Commissioner's Statement on the Employment Situation News Release

Advance copies of this statement are made available to the press 
under lock-up conditions with the explicit understanding that 
the data are embargoed until 8:30 a.m. Eastern Standard Time.


                          Statement of

                        Erica L. Groshen
                          Commissioner
                   Bureau of Labor Statistics

                    Friday, January 6, 2017


      Nonfarm payroll employment increased by 156,000 in 
December, and the unemployment rate was little changed at 4.7 
percent. Job growth occurred in health care and social 
assistance. In 2016, job gains averaged 180,000 per month, 
slower than the average increase of 229,000 per month in 2015.

      Incorporating revisions for October and November, which 
increased nonfarm payroll employment by 19,000 on net, monthly 
job gains have averaged 165,000 over the past 3 months.

      Employment in health care increased by 43,000 in December. 
Health care added an average of 35,000 jobs per month in 2016, 
roughly in line with growth in 2015 (+39,000 per month). 
Ambulatory health care services added 30,000 jobs in December, 
including a gain in outpatient care centers (+7,000). Hospitals 
added 11,000 jobs over the month. 

      Employment in social assistance grew by 20,000 in December, 
reflecting a job gain in individual and family services 
(+21,000). In 2016, employment in social assistance rose by 
92,000, down from an increase of 162,000 in 2015. 

      Within leisure and hospitality, employment in food services 
and drinking places continued to trend up in December (+30,000). 
Food services and drinking places added 247,000 jobs in 2016, 
about two-thirds of the gain in 2015 (+359,000).

      In December, employment in transportation and warehousing 
continued to trend up (+15,000). Within the industry, couriers 
and messengers added 12,000 jobs. In 2016, transportation and 
warehousing added 62,000 jobs, down from a gain of 110,000 jobs 
in 2015. 

      Employment in financial activities continued on an upward 
trend in December (+13,000). This is in line with the average 
monthly gains for the industry over the past 2 years.

      Over the month, employment edged up in manufacturing 
(+17,000), mostly in the durable goods component (+15,000).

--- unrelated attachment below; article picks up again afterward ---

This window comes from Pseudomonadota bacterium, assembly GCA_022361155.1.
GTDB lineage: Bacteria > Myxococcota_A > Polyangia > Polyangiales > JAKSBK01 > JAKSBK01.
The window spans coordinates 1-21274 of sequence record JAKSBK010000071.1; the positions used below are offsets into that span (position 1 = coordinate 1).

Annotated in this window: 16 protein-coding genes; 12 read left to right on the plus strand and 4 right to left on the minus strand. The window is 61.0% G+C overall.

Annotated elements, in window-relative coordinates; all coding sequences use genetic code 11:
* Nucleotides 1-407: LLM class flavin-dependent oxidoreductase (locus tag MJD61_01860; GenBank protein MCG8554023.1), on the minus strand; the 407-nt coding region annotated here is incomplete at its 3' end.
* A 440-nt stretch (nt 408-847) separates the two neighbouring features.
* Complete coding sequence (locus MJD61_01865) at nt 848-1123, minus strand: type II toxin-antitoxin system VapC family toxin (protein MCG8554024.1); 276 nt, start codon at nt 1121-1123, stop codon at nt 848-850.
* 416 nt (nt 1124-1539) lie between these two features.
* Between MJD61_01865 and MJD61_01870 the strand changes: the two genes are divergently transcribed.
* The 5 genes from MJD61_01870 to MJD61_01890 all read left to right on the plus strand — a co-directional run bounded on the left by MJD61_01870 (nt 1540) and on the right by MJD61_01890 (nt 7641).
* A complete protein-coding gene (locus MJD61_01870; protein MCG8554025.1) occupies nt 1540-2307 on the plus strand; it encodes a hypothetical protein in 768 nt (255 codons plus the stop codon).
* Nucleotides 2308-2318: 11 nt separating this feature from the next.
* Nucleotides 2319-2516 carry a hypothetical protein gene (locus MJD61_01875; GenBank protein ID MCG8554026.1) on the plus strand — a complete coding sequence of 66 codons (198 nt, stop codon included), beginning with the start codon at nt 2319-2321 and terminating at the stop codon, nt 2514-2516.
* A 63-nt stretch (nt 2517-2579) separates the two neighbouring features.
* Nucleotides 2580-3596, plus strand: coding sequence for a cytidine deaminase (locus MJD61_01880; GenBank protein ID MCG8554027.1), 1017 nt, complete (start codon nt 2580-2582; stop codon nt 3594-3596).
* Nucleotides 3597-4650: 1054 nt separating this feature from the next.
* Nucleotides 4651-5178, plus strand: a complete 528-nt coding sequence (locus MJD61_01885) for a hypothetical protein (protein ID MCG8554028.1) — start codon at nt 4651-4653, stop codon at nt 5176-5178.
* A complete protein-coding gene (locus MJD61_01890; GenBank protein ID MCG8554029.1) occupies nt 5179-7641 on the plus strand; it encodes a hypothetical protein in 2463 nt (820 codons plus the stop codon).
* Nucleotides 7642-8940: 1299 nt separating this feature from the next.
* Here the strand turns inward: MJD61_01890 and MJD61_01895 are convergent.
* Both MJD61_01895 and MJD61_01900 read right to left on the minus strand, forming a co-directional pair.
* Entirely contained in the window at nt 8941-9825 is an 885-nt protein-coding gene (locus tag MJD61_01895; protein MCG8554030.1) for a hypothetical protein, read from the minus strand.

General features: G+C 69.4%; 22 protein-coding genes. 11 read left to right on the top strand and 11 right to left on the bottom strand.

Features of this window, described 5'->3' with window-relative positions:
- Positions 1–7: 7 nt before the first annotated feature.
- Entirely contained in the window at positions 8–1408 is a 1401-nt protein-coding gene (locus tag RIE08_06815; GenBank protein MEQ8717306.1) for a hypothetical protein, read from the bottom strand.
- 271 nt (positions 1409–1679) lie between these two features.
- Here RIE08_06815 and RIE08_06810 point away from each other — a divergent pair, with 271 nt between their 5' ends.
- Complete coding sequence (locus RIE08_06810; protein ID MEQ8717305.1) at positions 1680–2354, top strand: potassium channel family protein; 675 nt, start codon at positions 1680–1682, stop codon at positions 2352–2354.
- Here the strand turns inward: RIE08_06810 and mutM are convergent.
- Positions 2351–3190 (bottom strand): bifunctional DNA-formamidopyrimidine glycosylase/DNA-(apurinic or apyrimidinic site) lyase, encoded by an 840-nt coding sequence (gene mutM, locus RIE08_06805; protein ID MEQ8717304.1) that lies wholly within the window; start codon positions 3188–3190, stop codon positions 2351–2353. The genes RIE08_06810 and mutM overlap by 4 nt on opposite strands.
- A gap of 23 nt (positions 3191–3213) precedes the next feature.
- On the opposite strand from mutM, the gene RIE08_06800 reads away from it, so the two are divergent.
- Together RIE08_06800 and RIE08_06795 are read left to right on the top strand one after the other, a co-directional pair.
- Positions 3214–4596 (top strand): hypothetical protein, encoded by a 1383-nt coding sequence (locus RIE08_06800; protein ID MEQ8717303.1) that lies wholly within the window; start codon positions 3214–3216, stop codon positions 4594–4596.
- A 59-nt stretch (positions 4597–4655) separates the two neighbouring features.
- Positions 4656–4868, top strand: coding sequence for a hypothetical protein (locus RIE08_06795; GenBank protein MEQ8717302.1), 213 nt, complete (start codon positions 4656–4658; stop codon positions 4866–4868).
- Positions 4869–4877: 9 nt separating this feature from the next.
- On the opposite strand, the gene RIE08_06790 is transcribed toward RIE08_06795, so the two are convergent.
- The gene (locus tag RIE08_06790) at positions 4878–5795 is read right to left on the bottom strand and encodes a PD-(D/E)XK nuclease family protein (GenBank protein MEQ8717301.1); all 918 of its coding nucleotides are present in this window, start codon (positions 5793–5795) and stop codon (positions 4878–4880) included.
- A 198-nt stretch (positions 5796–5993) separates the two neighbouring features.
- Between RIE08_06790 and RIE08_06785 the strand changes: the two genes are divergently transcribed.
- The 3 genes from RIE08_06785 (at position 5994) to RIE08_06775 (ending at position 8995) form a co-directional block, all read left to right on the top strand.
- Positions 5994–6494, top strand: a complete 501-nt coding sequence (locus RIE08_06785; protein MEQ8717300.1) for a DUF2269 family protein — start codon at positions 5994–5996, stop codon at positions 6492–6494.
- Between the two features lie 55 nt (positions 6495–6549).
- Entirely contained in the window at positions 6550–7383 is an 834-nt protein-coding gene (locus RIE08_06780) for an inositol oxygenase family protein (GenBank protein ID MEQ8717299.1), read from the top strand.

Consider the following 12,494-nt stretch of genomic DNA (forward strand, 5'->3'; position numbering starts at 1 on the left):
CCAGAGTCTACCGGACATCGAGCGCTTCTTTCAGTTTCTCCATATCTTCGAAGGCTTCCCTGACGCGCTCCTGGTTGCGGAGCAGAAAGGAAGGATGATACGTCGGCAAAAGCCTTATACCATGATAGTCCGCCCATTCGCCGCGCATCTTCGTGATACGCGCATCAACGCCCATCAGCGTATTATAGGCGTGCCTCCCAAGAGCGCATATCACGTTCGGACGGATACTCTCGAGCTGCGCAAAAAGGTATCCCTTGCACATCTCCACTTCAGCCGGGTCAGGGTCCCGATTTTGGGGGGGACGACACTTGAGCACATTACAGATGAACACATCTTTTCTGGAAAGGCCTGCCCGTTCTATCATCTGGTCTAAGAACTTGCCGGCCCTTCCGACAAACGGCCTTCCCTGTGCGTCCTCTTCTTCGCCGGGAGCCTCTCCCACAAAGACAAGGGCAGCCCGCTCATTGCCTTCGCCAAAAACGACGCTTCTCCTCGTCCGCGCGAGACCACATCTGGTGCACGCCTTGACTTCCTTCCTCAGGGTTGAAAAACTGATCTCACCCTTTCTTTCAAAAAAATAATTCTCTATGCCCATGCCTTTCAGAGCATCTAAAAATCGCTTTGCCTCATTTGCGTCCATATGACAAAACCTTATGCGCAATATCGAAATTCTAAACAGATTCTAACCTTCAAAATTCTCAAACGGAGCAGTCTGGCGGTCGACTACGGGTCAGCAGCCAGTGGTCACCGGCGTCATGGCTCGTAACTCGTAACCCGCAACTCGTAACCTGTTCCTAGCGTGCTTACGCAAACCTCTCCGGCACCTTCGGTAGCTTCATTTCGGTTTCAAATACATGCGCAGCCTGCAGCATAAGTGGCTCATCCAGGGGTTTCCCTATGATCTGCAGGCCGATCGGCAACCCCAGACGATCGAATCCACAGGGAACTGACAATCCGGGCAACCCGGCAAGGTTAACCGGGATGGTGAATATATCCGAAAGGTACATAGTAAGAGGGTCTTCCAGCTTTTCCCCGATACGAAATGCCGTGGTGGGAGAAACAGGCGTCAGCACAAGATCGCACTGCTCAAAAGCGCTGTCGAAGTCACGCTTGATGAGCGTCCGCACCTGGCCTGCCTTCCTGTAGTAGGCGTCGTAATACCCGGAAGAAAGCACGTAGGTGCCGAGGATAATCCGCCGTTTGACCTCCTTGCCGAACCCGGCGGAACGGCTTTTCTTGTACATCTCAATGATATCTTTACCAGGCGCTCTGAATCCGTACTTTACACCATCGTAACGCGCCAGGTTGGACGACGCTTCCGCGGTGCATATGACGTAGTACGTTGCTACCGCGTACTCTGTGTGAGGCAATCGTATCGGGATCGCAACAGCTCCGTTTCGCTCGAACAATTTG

However, since reaching a recent peak in January, employment in 
manufacturing has declined by 63,000.

      Employment in professional and business services was little 
changed in December (+15,000), following an increase of 65,000 
in November. The industry added 522,000 jobs in 2016. 

      Employment in other major industries--mining, construction, 
wholesale trade, retail trade, information, and government--
changed little in December.

      Average hourly earnings of all employees on private nonfarm 
payrolls increased by 10 cents in December to $26.00, after 
edging down in November (-2 cents). The over-the-year percent 
change in average hourly earnings trended up in 2016, reaching 
2.9 percent in December. From November 2015 to November 2016, 
the Consumer Price Index for All Urban Consumers (CPI-U) 
increased by 1.7 percent (on a seasonally adjusted basis). 

      Turning to measures from the survey of households, both the 
unemployment rate, at 4.7 percent, and the number of unemployed 
people, at 7.5 million, were little changed in December. 
However, both measures edged down in the fourth quarter of 2016 
after showing little change for most of the year. In December, 
there were 1.8 million unemployed people who had been looking 
for work for 27 weeks or more, little changed over the month but 
down from 2.1 million a year earlier. 

	The labor force participation rate, at 62.7 percent, 
changed little in December. The employment-population ratio was 
59.7 percent for the third month in a row. Both measures held 
fairly steady in 2016.

	In December, there were 5.6 million people working part 
time for economic reasons (also referred to as involuntary part-
time workers). This measure was essentially unchanged over the 
month but was down by 459,000 from a year earlier.

	Among those neither working nor looking for work in 
December, 1.7 million were marginally attached to the labor 
force, little different from a year earlier. Discouraged 
workers, a subset of the marginally attached who believed that 
no jobs were available for them, numbered 426,000 in December, 
down by 237,000 from a year earlier. (People who are marginally 
attached to the labor force had not looked for work in the 4 
weeks prior to the survey but wanted a job, were available for 
work, and had looked for a job within the last 12 months.)

      Following our regular annual practice, seasonal adjustment 
factors for the household survey data have been updated with the 
release of December data. Seasonally adjusted estimates going 
back 5 years--to January 2012--were subject to revision.

	In summary, nonfarm payroll employment increased by 156,000 
in December, and the unemployment rate was little changed at 4.7 
percent.




Last Modified Date: January 06, 2017